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Planting a Tree? Here’s How to Do it Right

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Everybody loves trees. And why not? Mature trees in your yard add value to your home; by some estimates, as much as 10 percent. They can also save you money by reducing heating bills in the winter and cooling costs in the summer.

In addition to that, they add beauty to our world, exhale life-giving oxygen, attract songbirds and other pleasing wildlife, provide shade to keep us cool, and simply give us pleasure.

Want to plant a tree in your yard? Here are tips to help you do it right, mostly adapted from www.treesaregood.org .

Choose the Right Tree

Consult with a nursery to help you choose varieties that will thrive in your climate and soil conditions. Choose trees that are sturdy and resistant to pests and other hazards. You can visit www.arborday.org/treeguide for information on more than 200 species.

Choose the Right Location

You shouldn't plant trees too close to the house, where roots can interfere with pipes and wiring and branches can infringe on the roof and siding. Consider how wide a tree spreads in determining where to plant it.


Dig a Wide, Shallow Hole

Before digging, know the location of all underground utilities. Make the hole at least three times the diameter of the root ball; this is necessary because the roots need to push through surrounding soil to establish themselves. Dig only as deep as the root ball, leaving the trunk flare - where the roots spread out at the base of the tree - partially above ground.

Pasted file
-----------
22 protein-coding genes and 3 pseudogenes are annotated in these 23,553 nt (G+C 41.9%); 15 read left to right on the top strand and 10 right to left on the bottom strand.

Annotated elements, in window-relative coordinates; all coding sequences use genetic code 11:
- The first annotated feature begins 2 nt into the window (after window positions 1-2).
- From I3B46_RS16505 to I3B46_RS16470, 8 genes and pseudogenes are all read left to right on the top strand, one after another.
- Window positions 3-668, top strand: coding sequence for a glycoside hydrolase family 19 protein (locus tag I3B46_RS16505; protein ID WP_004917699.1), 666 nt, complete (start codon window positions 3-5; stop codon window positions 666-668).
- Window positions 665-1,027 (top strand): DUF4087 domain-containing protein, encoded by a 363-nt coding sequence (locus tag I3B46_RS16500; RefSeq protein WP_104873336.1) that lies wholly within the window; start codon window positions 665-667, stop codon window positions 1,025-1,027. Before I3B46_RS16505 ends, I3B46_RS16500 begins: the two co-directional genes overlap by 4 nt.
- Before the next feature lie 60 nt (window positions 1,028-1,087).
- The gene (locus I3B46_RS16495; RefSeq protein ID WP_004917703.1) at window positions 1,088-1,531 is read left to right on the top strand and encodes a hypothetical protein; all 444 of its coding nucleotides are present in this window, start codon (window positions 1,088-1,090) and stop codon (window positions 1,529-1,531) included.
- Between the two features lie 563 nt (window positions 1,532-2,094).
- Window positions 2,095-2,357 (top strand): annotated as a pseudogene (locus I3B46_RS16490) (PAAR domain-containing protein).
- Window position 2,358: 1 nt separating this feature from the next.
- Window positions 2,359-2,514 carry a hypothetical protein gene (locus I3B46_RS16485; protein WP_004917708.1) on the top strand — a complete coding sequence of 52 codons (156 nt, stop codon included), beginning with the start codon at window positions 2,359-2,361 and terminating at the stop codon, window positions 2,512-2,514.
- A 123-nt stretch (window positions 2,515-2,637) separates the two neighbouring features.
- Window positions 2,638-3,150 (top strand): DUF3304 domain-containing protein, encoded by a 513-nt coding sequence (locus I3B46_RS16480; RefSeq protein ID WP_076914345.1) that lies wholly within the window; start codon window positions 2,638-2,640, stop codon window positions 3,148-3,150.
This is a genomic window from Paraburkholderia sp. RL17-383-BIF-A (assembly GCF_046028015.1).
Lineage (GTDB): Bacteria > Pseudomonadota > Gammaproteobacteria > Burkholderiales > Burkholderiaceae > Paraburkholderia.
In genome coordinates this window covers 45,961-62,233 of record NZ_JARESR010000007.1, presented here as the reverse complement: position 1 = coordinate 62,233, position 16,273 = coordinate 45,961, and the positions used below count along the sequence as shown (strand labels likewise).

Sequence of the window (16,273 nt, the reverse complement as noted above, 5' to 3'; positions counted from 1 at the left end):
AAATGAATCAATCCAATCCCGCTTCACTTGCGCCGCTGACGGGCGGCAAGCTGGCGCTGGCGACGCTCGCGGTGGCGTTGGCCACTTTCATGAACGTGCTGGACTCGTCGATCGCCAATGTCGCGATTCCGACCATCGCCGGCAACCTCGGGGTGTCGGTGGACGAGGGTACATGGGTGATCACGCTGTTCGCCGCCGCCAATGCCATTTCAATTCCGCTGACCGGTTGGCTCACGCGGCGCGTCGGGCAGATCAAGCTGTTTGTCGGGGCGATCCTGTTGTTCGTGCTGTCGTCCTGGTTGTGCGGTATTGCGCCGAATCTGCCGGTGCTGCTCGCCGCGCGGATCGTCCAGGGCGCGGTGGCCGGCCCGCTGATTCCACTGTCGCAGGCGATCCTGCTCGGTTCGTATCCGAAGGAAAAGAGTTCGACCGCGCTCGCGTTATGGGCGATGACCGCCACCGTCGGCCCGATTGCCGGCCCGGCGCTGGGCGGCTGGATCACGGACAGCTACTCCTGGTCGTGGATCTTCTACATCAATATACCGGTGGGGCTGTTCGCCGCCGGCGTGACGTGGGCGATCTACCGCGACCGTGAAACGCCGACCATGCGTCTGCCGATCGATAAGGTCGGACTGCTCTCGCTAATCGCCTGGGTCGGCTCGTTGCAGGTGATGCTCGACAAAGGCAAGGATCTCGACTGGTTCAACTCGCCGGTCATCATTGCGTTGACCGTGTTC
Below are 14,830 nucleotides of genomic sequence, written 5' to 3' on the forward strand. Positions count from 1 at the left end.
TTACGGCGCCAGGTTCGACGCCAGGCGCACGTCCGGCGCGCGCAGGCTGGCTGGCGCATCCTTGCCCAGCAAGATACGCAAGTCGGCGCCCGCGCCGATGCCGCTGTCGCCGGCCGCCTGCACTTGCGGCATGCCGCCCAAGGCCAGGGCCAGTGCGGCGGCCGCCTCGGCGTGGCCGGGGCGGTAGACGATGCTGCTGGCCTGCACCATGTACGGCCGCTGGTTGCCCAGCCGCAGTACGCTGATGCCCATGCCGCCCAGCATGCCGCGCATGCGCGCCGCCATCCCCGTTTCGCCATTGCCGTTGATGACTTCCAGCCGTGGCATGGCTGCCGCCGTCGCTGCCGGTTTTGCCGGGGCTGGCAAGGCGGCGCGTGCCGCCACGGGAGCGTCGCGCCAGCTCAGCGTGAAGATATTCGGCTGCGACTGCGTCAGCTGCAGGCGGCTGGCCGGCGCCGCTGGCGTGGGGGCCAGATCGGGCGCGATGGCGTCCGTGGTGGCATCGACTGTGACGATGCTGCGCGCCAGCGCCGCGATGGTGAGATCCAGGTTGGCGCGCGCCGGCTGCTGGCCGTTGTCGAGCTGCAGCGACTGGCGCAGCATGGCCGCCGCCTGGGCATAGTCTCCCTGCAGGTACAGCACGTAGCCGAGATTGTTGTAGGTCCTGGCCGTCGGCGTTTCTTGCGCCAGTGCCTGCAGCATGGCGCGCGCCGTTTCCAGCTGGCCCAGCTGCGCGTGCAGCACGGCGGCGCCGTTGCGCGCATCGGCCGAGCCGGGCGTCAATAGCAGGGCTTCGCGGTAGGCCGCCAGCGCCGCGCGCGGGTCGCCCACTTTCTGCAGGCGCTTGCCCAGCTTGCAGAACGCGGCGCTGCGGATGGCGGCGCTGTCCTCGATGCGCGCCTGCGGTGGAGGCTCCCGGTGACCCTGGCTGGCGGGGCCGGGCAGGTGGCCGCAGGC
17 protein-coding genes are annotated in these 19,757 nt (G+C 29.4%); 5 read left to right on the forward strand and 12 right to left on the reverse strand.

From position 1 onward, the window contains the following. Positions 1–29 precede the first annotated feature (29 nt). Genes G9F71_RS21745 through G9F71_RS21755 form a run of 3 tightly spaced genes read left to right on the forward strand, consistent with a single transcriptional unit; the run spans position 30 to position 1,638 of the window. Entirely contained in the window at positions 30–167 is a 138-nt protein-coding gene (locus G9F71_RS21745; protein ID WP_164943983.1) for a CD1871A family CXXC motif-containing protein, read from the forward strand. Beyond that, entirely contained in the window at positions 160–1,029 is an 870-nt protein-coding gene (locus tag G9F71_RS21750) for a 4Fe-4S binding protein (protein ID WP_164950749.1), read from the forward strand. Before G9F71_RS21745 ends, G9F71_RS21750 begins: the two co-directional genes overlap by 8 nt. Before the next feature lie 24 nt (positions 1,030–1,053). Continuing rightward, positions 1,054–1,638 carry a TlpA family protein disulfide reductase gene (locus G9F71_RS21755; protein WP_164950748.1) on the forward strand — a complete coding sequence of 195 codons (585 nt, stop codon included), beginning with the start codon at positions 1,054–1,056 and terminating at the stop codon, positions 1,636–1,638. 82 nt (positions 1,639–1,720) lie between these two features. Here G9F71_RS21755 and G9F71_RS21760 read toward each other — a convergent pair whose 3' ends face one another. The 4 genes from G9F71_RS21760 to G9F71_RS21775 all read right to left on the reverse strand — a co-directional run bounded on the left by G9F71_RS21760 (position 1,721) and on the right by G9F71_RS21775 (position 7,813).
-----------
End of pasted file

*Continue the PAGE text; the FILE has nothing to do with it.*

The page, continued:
Plant at the Proper Height

It’s better to place the tree a little high - a few inches above the trunk flare - than too low. Most of the roots will develop in the top 12 inches of soil.


Fill the Hole Gently

Partially fill the hole and loosely but firmly pack the soil around the base of the root ball. If the root ball is wrapped, remove the material from around the trunk and root ball - taking care not to damage any roots. Fill the rest of the hole, packing the soil firmly to eliminate any air pockets. To keep roots from drying out, add soil a little at a time and settle with water.


Stake the Tree (If Necessary)

If the tree has been grown and dug at the nursery properly, staking it may not be needed. If you must do so because of windy conditions or vandalism concerns, place stakes on opposite sides of the tree and connect them to the lower half of the trunk with wide, flexible material.


Apply Mulch

Place material such as pine straw, shredded bark, wood chips or peat moss around the tree to hold moisture and fight off competition from grass and weeds. To avoid decay of the bark at the base of the tree, don’t cover the trunk with mulch.


Get the Tree Started Right

Keep the soil around the tree damp but not waterlogged. Water at least once a week; more frequently during hot weather.

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